Re­ward­ing op­tions

Many po­ten­tially lu­cra­tive ca­reers do not re­quire a col­lege de­gree

Northwest Arkansas Democrat-Gazette - - CLASSIFIED MARKETPLACE -

High school stu­dents have long been en­cour­aged to en­roll in sec­ondary ed­u­ca­tion to fur­ther their fu­ture ca­reer prospects.

Col­lege is not for every­one, though. Luck­ily, while a col­lege de­gree is a pre­req­ui­site for many ca­reers, it is not manda­tory for ev­ery job.

In fact, there are many po­ten­tially lu­cra­tive lines of work that do not re­quire a de­gree. These ca­reers of­ten ap­peal to young peo­ple who are dis­cour­aged by the high cost of col­lege, or those who have grown tired of the class­room at­mos­phere.

Many lines of work that do not re­quire a col­lege de­gree do re­quire trade-school cer­ti­fi­ca­tion. The good news is that trade school typ­i­cally takes less time to com­plete than a more tra­di­tional four-year de­gree, and such cour­ses of study tend to be less ex­pen­sive than col­lege de­grees.

These fac­tors may be why the United States Bu­reau of La­bor Sta­tis­tics noted that eight of the na­tion’s 10 fastest­grow­ing oc­cu­pa­tions do not re­quire a bach­e­lor’s de­gree. The fol­low­ing jobs are po­ten­tially lu­cra­tive but do not re­quire a col­lege de­gree.

Ship cap­tain

A cap­tain will nav­i­gate a ves­sel and man­age the crew. Ad­di­tion­ally, he or she must com­ply with in­ter­na­tional and lo­cal laws. Cap­tains can ex­pect an av­er­age salary of $87,000.

Web devel­oper

Many web de­vel­op­ers are self-taught, and many more sup­ple­ment their nat­u­ral skills by tak­ing a few classes here and there. Web de­vel­op­ers earn very good salaries, with a me­dian salary of $75,000.

Trades­man

Plum­bers, brick­lay­ers, mar­ble set­ters and ma­sons have been in high de­mand for cen­turies. De­pend­ing on the busi­ness and whether a trades­man is self-em­ployed, he or she can earn a con­sid­er­able salary and en­joy a good liv­ing with­out hav­ing to earn a col­lege de­gree.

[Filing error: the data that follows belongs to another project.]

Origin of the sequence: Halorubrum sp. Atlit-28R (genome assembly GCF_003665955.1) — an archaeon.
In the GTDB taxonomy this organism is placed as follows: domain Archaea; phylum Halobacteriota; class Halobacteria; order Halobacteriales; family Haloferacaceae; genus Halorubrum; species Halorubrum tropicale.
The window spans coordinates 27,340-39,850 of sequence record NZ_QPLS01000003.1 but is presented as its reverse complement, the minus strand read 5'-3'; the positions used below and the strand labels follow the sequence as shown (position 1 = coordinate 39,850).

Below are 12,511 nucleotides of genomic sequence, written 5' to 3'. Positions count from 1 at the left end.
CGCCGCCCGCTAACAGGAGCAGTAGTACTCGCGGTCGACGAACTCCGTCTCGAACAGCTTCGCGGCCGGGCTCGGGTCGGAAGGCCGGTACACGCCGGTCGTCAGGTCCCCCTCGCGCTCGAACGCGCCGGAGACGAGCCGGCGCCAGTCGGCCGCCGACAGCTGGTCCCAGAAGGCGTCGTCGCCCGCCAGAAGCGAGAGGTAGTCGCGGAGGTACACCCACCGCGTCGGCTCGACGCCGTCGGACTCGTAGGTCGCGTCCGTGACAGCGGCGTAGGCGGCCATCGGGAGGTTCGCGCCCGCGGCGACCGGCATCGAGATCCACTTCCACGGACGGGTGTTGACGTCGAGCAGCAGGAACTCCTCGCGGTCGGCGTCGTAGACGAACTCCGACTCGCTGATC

Home-health-aide su­per­vi­sor Home-health-aide su­per­vi­sors mon­i­tor the qual­ity of care per­formed by aides for pa­tients at home and help de­velop a care plan for those pa­tients. Much of the train­ing for this pro­fes­sion oc­curs on the job, and work­ers re­ceive sat­is­fac­tion from help­ing those in need.

Lo­co­mo­tive en­gi­neer

Many en­gi­neers be­gin as rail trans­porta­tion work­ers and con­duc­tors be­fore mov­ing up to an en­gi­neer po­si­tion. Driv­ing a train re­quires knowl­edge of the me­chan­i­cal op­er­a­tions of the lo­co­mo­tive and aware­ness of safety reg­u­la­tions. A lo­co­mo­tive en­gi­neer can earn as much as $70,000 an­nu­ally, if not more.

Air traf­fic con­troller

Be­ing an air traf­fic con­troller — a lu­cra­tive po­si­tion — is a very de­mand­ing job and one that sub­jects work­ers to sig­nif­i­cant stress. Air traf­fic con­trollers are re­spon­si­ble for main­tain­ing a safe and or­derly flow of air traf­fic to pre­vent col­li­sions or traf­fic buildup at air­ports. Many air traf­fic con­trollers com­plete train­ing through avi­a­tion-re­lated pro­grams or mil­i­tary ser­vice. Salaries can reach six fig­ures.

Although col­lege is the next step for many high school stu­dents, it is not nec­es­sar­ily the only path in­di­vid­u­als need to take. Many high-pay­ing and re­ward­ing ca­reers are avail­able to peo­ple with­out col­lege de­grees.

Photo by Metro Cre­ative

A num­ber of ca­reers, in­clud­ing those of plum­bers, brick­lay­ers, ma­sons and others, re­quire trade-school cer­ti­fi­ca­tion or on-the-job train­ing rather than a col­lege de­gree.

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